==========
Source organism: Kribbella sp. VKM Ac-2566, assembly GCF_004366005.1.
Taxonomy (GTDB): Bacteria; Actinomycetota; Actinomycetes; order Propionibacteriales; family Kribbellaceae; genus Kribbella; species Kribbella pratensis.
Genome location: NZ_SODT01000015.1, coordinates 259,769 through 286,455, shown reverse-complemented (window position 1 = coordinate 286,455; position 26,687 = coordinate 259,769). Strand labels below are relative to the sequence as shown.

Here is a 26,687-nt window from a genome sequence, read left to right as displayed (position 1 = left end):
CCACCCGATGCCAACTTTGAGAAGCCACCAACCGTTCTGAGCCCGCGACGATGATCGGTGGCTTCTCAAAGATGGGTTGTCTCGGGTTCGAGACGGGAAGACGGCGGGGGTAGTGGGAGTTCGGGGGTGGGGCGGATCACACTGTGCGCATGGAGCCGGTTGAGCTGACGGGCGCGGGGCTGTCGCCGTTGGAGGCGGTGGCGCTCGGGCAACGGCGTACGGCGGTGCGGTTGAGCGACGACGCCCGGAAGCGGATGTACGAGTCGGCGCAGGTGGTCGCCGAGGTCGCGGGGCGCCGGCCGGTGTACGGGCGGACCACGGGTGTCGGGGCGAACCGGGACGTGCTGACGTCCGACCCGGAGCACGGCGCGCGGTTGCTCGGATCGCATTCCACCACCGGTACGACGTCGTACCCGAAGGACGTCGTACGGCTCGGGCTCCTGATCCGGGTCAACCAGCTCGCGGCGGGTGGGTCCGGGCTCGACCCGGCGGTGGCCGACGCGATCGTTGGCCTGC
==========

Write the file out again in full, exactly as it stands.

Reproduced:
Source organism: Kribbella sp. VKM Ac-2566, assembly GCF_004366005.1.
Taxonomy (GTDB): Bacteria; Actinomycetota; Actinomycetes; order Propionibacteriales; family Kribbellaceae; genus Kribbella; species Kribbella pratensis.
Genome location: NZ_SODT01000015.1, coordinates 259,769 through 286,455, shown reverse-complemented (window position 1 = coordinate 286,455; position 26,687 = coordinate 259,769). Strand labels below are relative to the sequence as shown.

Here is a 26,687-nt window from a genome sequence, read left to right as displayed (position 1 = left end):
CCACCCGATGCCAACTTTGAGAAGCCACCAACCGTTCTGAGCCCGCGACGATGATCGGTGGCTTCTCAAAGATGGGTTGTCTCGGGTTCGAGACGGGAAGACGGCGGGGGTAGTGGGAGTTCGGGGGTGGGGCGGATCACACTGTGCGCATGGAGCCGGTTGAGCTGACGGGCGCGGGGCTGTCGCCGTTGGAGGCGGTGGCGCTCGGGCAACGGCGTACGGCGGTGCGGTTGAGCGACGACGCCCGGAAGCGGATGTACGAGTCGGCGCAGGTGGTCGCCGAGGTCGCGGGGCGCCGGCCGGTGTACGGGCGGACCACGGGTGTCGGGGCGAACCGGGACGTGCTGACGTCCGACCCGGAGCACGGCGCGCGGTTGCTCGGATCGCATTCCACCACCGGTACGACGTCGTACCCGAAGGACGTCGTACGGCTCGGGCTCCTGATCCGGGTCAACCAGCTCGCGGCGGGTGGGTCCGGGCTCGACCCGGCGGTGGCCGACGCGATCGTTGGCCTGC